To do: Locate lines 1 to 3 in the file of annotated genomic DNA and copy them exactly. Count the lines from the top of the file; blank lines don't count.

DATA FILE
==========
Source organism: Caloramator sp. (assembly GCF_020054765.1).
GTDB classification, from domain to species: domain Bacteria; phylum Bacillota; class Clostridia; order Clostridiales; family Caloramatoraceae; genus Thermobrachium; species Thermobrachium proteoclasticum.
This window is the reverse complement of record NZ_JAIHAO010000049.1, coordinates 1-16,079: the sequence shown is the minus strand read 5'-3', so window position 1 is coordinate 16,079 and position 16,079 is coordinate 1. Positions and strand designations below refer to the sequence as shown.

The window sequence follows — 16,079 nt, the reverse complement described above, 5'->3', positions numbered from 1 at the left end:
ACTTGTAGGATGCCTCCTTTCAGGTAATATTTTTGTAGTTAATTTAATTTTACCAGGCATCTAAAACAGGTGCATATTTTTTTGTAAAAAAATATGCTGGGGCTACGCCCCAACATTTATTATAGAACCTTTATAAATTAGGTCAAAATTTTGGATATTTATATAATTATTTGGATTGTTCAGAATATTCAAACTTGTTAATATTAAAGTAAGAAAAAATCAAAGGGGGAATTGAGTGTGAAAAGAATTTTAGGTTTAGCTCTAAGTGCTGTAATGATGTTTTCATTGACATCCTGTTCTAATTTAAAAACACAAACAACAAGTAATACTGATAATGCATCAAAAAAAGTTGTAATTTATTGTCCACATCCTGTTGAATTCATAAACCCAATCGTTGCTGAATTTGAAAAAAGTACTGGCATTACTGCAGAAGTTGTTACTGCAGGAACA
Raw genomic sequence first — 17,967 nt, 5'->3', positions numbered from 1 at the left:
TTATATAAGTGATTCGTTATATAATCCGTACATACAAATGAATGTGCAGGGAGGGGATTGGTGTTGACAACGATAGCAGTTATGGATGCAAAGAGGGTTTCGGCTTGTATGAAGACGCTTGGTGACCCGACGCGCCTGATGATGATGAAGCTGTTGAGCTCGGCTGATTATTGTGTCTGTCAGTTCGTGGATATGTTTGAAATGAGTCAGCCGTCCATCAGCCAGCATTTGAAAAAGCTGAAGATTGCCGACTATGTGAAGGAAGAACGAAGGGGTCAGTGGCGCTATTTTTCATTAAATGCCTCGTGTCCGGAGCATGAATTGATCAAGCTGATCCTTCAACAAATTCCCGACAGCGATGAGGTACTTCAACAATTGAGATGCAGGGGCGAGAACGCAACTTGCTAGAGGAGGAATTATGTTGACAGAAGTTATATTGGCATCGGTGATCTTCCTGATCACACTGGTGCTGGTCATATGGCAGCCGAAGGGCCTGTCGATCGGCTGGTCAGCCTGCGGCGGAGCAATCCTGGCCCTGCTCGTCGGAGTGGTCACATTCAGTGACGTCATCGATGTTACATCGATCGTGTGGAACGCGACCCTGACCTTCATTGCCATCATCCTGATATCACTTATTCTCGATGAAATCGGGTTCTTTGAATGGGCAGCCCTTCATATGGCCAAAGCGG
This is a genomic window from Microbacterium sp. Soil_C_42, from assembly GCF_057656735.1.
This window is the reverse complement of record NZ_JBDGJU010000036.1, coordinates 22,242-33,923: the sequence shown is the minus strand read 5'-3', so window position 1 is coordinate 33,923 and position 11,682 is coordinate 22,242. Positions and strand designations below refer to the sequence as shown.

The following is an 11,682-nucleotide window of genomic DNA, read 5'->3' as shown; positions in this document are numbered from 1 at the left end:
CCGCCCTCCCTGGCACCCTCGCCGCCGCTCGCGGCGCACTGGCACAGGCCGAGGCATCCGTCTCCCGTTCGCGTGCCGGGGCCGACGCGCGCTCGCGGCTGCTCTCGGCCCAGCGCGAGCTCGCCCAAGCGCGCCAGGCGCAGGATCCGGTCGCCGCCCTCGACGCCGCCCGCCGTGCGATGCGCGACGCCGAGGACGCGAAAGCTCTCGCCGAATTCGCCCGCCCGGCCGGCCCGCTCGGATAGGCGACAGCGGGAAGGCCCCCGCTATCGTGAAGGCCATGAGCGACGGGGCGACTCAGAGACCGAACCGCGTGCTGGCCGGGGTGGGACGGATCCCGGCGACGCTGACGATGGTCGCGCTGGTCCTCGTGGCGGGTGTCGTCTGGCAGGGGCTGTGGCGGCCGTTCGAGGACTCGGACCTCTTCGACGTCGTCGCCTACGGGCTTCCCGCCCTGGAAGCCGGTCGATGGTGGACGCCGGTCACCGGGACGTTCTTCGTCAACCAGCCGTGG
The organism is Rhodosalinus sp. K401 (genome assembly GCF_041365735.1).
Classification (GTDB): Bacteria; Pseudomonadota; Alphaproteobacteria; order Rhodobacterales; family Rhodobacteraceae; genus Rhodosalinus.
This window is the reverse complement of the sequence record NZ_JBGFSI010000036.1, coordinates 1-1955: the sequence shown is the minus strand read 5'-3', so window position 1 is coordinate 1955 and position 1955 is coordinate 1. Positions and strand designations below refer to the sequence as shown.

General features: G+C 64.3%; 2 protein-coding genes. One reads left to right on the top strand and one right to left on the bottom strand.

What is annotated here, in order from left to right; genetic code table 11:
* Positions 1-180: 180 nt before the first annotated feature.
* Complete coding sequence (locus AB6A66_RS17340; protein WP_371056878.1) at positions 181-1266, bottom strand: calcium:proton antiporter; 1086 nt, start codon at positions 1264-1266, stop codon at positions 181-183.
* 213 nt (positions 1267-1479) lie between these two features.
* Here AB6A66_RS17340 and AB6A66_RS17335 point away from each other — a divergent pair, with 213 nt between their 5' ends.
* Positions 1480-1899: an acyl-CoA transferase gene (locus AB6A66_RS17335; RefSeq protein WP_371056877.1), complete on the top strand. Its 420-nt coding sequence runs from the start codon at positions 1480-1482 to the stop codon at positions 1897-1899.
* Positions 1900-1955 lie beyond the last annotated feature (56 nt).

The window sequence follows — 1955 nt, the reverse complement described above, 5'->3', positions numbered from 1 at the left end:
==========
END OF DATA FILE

Source organism: Caloramator sp. (assembly GCF_020054765.1).
GTDB classification, from domain to species: domain Bacteria; phylum Bacillota; class Clostridia; order Clostridiales; family Caloramatoraceae; genus Thermobrachium; species Thermobrachium proteoclasticum.
This window is the reverse complement of record NZ_JAIHAO010000049.1, coordinates 1-16,079: the sequence shown is the minus strand read 5'-3', so window position 1 is coordinate 16,079 and position 16,079 is coordinate 1. Positions and strand designations below refer to the sequence as shown.